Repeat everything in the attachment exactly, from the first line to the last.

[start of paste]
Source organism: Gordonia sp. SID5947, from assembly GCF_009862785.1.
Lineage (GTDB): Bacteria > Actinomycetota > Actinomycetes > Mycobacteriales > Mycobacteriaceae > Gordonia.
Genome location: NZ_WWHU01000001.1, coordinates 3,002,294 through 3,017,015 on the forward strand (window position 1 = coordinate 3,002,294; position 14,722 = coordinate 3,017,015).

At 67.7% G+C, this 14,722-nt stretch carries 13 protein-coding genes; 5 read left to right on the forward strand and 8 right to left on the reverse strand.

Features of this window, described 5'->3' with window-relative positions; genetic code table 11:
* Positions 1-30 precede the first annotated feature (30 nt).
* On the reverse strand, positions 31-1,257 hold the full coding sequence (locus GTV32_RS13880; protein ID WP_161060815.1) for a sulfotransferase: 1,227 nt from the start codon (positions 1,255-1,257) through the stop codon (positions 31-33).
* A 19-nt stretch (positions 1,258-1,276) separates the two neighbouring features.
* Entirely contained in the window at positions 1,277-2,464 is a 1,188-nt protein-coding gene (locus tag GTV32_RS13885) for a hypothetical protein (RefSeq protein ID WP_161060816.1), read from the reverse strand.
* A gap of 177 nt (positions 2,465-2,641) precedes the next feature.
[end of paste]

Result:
Source organism: Gordonia sp. SID5947, from assembly GCF_009862785.1.
Lineage (GTDB): Bacteria > Actinomycetota > Actinomycetes > Mycobacteriales > Mycobacteriaceae > Gordonia.
Genome location: NZ_WWHU01000001.1, coordinates 3,002,294 through 3,017,015 on the forward strand (window position 1 = coordinate 3,002,294; position 14,722 = coordinate 3,017,015).

At 67.7% G+C, this 14,722-nt stretch carries 13 protein-coding genes; 5 read left to right on the forward strand and 8 right to left on the reverse strand.

Features of this window, described 5'->3' with window-relative positions; genetic code table 11:
* Positions 1-30 precede the first annotated feature (30 nt).
* On the reverse strand, positions 31-1,257 hold the full coding sequence (locus GTV32_RS13880; protein ID WP_161060815.1) for a sulfotransferase: 1,227 nt from the start codon (positions 1,255-1,257) through the stop codon (positions 31-33).
* A 19-nt stretch (positions 1,258-1,276) separates the two neighbouring features.
* Entirely contained in the window at positions 1,277-2,464 is a 1,188-nt protein-coding gene (locus tag GTV32_RS13885) for a hypothetical protein (RefSeq protein ID WP_161060816.1), read from the reverse strand.
* A gap of 177 nt (positions 2,465-2,641) precedes the next feature.